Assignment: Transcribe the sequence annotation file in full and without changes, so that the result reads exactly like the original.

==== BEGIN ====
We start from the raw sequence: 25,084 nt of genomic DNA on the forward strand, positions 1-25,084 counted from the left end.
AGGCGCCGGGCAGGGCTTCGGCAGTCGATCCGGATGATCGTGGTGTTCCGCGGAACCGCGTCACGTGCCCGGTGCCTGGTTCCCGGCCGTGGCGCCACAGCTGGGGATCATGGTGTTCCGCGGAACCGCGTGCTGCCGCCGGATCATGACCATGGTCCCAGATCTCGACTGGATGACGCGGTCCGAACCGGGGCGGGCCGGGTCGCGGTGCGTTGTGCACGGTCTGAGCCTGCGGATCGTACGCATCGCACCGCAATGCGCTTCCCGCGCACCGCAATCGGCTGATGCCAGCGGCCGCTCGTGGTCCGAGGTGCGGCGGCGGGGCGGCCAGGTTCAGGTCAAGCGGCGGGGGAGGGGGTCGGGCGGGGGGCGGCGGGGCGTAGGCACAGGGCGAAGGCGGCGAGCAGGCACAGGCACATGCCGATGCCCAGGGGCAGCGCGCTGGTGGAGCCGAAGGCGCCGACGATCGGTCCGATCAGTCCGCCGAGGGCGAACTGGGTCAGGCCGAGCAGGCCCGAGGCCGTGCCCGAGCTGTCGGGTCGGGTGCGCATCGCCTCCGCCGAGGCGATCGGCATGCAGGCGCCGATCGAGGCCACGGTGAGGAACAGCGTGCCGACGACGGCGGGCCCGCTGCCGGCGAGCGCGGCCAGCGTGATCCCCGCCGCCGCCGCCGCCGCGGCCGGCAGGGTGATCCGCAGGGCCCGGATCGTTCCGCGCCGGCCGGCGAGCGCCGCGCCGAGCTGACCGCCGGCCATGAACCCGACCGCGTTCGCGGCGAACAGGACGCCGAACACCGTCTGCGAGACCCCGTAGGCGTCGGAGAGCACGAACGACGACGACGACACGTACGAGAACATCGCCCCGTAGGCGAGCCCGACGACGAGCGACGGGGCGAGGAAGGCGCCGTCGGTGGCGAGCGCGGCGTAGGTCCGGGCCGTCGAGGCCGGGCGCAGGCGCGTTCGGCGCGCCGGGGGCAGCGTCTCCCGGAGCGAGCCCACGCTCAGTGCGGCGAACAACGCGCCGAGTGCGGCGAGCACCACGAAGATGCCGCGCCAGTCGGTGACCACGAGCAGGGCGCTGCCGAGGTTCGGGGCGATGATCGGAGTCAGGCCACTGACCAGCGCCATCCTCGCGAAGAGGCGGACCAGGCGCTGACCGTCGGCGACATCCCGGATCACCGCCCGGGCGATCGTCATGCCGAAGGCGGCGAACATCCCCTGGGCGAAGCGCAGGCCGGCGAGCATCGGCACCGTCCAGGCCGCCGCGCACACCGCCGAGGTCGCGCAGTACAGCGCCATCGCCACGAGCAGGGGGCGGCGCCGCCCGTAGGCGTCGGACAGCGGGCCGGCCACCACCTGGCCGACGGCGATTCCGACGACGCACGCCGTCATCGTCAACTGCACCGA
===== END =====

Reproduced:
We start from the raw sequence: 25,084 nt of genomic DNA on the forward strand, positions 1-25,084 counted from the left end.
AGGCGCCGGGCAGGGCTTCGGCAGTCGATCCGGATGATCGTGGTGTTCCGCGGAACCGCGTCACGTGCCCGGTGCCTGGTTCCCGGCCGTGGCGCCACAGCTGGGGATCATGGTGTTCCGCGGAACCGCGTGCTGCCGCCGGATCATGACCATGGTCCCAGATCTCGACTGGATGACGCGGTCCGAACCGGGGCGGGCCGGGTCGCGGTGCGTTGTGCACGGTCTGAGCCTGCGGATCGTACGCATCGCACCGCAATGCGCTTCCCGCGCACCGCAATCGGCTGATGCCAGCGGCCGCTCGTGGTCCGAGGTGCGGCGGCGGGGCGGCCAGGTTCAGGTCAAGCGGCGGGGGAGGGGGTCGGGCGGGGGGCGGCGGGGCGTAGGCACAGGGCGAAGGCGGCGAGCAGGCACAGGCACATGCCGATGCCCAGGGGCAGCGCGCTGGTGGAGCCGAAGGCGCCGACGATCGGTCCGATCAGTCCGCCGAGGGCGAACTGGGTCAGGCCGAGCAGGCCCGAGGCCGTGCCCGAGCTGTCGGGTCGGGTGCGCATCGCCTCCGCCGAGGCGATCGGCATGCAGGCGCCGATCGAGGCCACGGTGAGGAACAGCGTGCCGACGACGGCGGGCCCGCTGCCGGCGAGCGCGGCCAGCGTGATCCCCGCCGCCGCCGCCGCCGCGGCCGGCAGGGTGATCCGCAGGGCCCGGATCGTTCCGCGCCGGCCGGCGAGCGCCGCGCCGAGCTGACCGCCGGCCATGAACCCGACCGCGTTCGCGGCGAACAGGACGCCGAACACCGTCTGCGAGACCCCGTAGGCGTCGGAGAGCACGAACGACGACGACGACACGTACGAGAACATCGCCCCGTAGGCGAGCCCGACGACGAGCGACGGGGCGAGGAAGGCGCCGTCGGTGGCGAGCGCGGCGTAGGTCCGGGCCGTCGAGGCCGGGCGCAGGCGCGTTCGGCGCGCCGGGGGCAGCGTCTCCCGGAGCGAGCCCACGCTCAGTGCGGCGAACAACGCGCCGAGTGCGGCGAGCACCACGAAGATGCCGCGCCAGTCGGTGACCACGAGCAGGGCGCTGCCGAGGTTCGGGGCGATGATCGGAGTCAGGCCACTGACCAGCGCCATCCTCGCGAAGAGGCGGACCAGGCGCTGACCGTCGGCGACATCCCGGATCACCGCCCGGGCGATCGTCATGCCGAAGGCGGCGAACATCCCCTGGGCGAAGCGCAGGCCGGCGAGCATCGGCACCGTCCAGGCCGCCGCGCACACCGCCGAGGTCGCGCAGTACAGCGCCATCGCCACGAGCAGGGGGCGGCGCCGCCCGTAGGCGTCGGACAGCGGGCCGGCCACCACCTGGCCGACGGCGATTCCGACGACGCACGCCGTCATCGTCAACTGCACCGA